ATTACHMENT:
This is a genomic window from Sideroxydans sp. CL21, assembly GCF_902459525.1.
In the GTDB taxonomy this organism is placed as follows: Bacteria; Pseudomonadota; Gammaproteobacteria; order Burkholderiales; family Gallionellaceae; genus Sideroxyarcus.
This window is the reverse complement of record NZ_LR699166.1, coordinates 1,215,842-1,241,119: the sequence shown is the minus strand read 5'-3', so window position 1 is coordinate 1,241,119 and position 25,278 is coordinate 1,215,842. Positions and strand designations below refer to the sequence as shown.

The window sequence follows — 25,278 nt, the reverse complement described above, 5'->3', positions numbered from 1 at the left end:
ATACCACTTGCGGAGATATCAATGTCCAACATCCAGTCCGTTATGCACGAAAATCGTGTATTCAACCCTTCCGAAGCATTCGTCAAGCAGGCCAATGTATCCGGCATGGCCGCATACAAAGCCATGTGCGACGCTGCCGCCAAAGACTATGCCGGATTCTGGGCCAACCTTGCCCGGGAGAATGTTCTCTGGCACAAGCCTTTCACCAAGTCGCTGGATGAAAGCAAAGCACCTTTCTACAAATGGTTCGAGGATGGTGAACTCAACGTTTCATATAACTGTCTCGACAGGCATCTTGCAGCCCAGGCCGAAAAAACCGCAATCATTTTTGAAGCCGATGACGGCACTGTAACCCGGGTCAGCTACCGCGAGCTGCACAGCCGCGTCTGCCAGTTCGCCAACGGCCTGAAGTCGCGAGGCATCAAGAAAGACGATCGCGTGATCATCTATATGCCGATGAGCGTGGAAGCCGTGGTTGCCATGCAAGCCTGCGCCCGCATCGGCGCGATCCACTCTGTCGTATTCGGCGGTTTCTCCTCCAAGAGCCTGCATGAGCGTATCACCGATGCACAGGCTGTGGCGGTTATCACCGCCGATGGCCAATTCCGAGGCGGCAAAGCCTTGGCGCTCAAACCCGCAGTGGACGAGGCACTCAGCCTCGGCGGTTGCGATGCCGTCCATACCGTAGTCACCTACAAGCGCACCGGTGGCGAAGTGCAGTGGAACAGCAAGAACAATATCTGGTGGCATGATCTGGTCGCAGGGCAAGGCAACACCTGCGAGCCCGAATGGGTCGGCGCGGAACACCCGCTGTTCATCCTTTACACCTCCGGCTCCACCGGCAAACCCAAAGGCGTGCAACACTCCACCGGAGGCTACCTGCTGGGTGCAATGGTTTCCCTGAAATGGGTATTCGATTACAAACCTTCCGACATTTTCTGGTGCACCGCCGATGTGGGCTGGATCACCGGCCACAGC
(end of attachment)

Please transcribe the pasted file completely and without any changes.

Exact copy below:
This is a genomic window from Sideroxydans sp. CL21, assembly GCF_902459525.1.
In the GTDB taxonomy this organism is placed as follows: Bacteria; Pseudomonadota; Gammaproteobacteria; order Burkholderiales; family Gallionellaceae; genus Sideroxyarcus.
This window is the reverse complement of record NZ_LR699166.1, coordinates 1,215,842-1,241,119: the sequence shown is the minus strand read 5'-3', so window position 1 is coordinate 1,241,119 and position 25,278 is coordinate 1,215,842. Positions and strand designations below refer to the sequence as shown.

The window sequence follows — 25,278 nt, the reverse complement described above, 5'->3', positions numbered from 1 at the left end:
ATACCACTTGCGGAGATATCAATGTCCAACATCCAGTCCGTTATGCACGAAAATCGTGTATTCAACCCTTCCGAAGCATTCGTCAAGCAGGCCAATGTATCCGGCATGGCCGCATACAAAGCCATGTGCGACGCTGCCGCCAAAGACTATGCCGGATTCTGGGCCAACCTTGCCCGGGAGAATGTTCTCTGGCACAAGCCTTTCACCAAGTCGCTGGATGAAAGCAAAGCACCTTTCTACAAATGGTTCGAGGATGGTGAACTCAACGTTTCATATAACTGTCTCGACAGGCATCTTGCAGCCCAGGCCGAAAAAACCGCAATCATTTTTGAAGCCGATGACGGCACTGTAACCCGGGTCAGCTACCGCGAGCTGCACAGCCGCGTCTGCCAGTTCGCCAACGGCCTGAAGTCGCGAGGCATCAAGAAAGACGATCGCGTGATCATCTATATGCCGATGAGCGTGGAAGCCGTGGTTGCCATGCAAGCCTGCGCCCGCATCGGCGCGATCCACTCTGTCGTATTCGGCGGTTTCTCCTCCAAGAGCCTGCATGAGCGTATCACCGATGCACAGGCTGTGGCGGTTATCACCGCCGATGGCCAATTCCGAGGCGGCAAAGCCTTGGCGCTCAAACCCGCAGTGGACGAGGCACTCAGCCTCGGCGGTTGCGATGCCGTCCATACCGTAGTCACCTACAAGCGCACCGGTGGCGAAGTGCAGTGGAACAGCAAGAACAATATCTGGTGGCATGATCTGGTCGCAGGGCAAGGCAACACCTGCGAGCCCGAATGGGTCGGCGCGGAACACCCGCTGTTCATCCTTTACACCTCCGGCTCCACCGGCAAACCCAAAGGCGTGCAACACTCCACCGGAGGCTACCTGCTGGGTGCAATGGTTTCCCTGAAATGGGTATTCGATTACAAACCTTCCGACATTTTCTGGTGCACCGCCGATGTGGGCTGGATCACCGGCCACAGC